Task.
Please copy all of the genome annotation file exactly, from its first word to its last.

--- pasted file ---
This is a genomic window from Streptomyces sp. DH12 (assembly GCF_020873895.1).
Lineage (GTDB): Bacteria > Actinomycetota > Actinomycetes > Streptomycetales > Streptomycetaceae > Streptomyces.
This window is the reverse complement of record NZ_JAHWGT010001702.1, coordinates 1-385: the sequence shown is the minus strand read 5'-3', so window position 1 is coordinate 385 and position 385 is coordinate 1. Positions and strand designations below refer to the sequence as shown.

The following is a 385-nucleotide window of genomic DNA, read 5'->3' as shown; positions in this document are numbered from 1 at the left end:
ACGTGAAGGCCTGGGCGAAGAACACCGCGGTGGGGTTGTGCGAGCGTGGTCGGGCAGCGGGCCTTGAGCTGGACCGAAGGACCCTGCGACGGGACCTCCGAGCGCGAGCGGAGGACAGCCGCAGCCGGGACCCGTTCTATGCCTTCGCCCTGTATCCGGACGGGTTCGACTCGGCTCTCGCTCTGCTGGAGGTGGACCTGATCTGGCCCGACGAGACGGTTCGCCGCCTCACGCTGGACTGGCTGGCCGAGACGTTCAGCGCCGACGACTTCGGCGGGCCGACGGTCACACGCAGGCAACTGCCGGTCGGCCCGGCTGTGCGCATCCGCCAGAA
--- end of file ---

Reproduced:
This is a genomic window from Streptomyces sp. DH12 (assembly GCF_020873895.1).
Lineage (GTDB): Bacteria > Actinomycetota > Actinomycetes > Streptomycetales > Streptomycetaceae > Streptomyces.
This window is the reverse complement of record NZ_JAHWGT010001702.1, coordinates 1-385: the sequence shown is the minus strand read 5'-3', so window position 1 is coordinate 385 and position 385 is coordinate 1. Positions and strand designations below refer to the sequence as shown.

The following is a 385-nucleotide window of genomic DNA, read 5'->3' as shown; positions in this document are numbered from 1 at the left end:
ACGTGAAGGCCTGGGCGAAGAACACCGCGGTGGGGTTGTGCGAGCGTGGTCGGGCAGCGGGCCTTGAGCTGGACCGAAGGACCCTGCGACGGGACCTCCGAGCGCGAGCGGAGGACAGCCGCAGCCGGGACCCGTTCTATGCCTTCGCCCTGTATCCGGACGGGTTCGACTCGGCTCTCGCTCTGCTGGAGGTGGACCTGATCTGGCCCGACGAGACGGTTCGCCGCCTCACGCTGGACTGGCTGGCCGAGACGTTCAGCGCCGACGACTTCGGCGGGCCGACGGTCACACGCAGGCAACTGCCGGTCGGCCCGGCTGTGCGCATCCGCCAGAA